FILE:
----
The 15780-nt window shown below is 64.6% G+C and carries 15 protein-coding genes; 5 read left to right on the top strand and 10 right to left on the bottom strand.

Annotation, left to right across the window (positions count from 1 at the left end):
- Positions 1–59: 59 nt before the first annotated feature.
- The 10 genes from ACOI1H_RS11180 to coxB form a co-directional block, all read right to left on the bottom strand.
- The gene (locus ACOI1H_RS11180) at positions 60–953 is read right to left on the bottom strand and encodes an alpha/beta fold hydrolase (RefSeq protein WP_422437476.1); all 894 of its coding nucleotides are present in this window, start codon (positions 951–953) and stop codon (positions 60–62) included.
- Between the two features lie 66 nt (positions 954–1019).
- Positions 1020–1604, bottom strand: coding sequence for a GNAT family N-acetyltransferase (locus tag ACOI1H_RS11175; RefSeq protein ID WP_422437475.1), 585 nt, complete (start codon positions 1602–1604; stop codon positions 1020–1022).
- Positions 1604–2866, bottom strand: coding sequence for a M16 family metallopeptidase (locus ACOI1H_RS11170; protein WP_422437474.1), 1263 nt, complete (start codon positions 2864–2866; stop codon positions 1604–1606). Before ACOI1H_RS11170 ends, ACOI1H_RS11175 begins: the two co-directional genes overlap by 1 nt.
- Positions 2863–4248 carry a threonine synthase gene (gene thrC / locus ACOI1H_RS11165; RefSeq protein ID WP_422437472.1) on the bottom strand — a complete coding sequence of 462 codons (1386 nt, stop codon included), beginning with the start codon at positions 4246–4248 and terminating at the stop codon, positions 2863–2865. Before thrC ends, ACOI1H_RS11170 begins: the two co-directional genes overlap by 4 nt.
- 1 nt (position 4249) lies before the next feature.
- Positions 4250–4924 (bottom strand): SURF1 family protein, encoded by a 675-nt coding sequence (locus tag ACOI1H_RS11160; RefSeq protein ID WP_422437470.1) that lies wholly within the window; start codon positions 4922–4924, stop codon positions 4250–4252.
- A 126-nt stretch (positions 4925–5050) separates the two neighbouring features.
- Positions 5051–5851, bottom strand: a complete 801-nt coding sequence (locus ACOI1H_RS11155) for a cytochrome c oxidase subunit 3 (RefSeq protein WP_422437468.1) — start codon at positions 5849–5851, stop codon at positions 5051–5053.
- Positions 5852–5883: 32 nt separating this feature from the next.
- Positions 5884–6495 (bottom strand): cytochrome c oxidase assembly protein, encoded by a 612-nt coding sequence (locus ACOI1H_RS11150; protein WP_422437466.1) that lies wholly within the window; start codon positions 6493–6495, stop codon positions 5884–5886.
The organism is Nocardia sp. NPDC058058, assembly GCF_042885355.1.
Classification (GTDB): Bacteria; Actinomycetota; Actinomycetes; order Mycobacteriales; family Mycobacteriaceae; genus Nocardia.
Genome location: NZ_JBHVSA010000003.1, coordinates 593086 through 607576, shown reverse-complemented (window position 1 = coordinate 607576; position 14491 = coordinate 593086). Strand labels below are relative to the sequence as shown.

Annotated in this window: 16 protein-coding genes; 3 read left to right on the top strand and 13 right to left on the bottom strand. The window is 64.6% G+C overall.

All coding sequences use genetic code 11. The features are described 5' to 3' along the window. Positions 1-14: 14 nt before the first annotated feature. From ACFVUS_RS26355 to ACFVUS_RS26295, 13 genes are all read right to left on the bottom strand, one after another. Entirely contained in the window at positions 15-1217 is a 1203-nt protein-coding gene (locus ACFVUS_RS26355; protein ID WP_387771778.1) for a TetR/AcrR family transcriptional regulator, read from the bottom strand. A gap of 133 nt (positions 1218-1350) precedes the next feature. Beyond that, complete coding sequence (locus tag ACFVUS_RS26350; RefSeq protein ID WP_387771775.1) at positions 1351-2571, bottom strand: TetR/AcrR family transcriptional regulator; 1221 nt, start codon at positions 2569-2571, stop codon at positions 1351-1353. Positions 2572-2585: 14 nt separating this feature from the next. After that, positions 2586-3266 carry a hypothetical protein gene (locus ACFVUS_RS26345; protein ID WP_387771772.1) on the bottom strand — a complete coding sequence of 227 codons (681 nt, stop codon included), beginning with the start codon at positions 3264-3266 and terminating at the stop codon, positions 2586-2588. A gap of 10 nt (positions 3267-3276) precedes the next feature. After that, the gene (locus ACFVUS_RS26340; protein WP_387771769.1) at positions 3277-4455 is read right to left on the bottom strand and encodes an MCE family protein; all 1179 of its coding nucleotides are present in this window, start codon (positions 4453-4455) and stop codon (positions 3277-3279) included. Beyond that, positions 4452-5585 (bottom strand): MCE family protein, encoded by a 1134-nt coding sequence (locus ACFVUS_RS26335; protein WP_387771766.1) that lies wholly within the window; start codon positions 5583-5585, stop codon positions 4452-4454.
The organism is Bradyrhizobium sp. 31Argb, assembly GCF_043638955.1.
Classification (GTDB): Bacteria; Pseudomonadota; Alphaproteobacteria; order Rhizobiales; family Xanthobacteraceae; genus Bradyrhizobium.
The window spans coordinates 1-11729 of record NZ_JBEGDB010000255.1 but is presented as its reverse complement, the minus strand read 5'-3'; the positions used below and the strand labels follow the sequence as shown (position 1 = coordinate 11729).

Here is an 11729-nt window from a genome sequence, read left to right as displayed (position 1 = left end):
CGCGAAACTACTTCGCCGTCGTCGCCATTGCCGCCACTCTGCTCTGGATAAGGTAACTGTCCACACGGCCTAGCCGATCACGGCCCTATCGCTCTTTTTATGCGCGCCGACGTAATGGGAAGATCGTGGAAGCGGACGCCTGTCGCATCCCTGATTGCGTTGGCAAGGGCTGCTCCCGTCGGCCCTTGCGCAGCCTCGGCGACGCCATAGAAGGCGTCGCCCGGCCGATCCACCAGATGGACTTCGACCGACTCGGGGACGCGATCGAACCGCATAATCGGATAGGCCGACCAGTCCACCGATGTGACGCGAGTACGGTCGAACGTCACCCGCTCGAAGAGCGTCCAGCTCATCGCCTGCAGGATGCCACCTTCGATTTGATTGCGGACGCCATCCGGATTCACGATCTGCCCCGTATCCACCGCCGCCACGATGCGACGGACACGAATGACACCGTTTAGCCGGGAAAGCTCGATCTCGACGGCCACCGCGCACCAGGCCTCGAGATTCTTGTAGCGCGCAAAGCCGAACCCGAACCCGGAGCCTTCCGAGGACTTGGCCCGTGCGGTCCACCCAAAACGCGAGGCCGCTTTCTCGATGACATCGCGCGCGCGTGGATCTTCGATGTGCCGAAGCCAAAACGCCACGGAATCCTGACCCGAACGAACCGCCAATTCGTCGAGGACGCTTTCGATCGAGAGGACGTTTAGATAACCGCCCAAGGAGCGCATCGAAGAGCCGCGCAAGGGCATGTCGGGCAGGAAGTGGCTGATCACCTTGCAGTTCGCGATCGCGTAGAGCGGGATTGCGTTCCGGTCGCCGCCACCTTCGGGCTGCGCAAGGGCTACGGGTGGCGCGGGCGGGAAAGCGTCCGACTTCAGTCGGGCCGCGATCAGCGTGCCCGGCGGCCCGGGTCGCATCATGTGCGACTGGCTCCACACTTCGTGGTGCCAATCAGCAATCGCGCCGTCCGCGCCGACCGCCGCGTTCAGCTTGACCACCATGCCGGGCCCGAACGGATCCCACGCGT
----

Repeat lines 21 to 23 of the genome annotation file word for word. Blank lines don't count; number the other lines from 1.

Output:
The organism is Bradyrhizobium sp. 31Argb, assembly GCF_043638955.1.
Classification (GTDB): Bacteria; Pseudomonadota; Alphaproteobacteria; order Rhizobiales; family Xanthobacteraceae; genus Bradyrhizobium.
The window spans coordinates 1-11729 of record NZ_JBEGDB010000255.1 but is presented as its reverse complement, the minus strand read 5'-3'; the positions used below and the strand labels follow the sequence as shown (position 1 = coordinate 11729).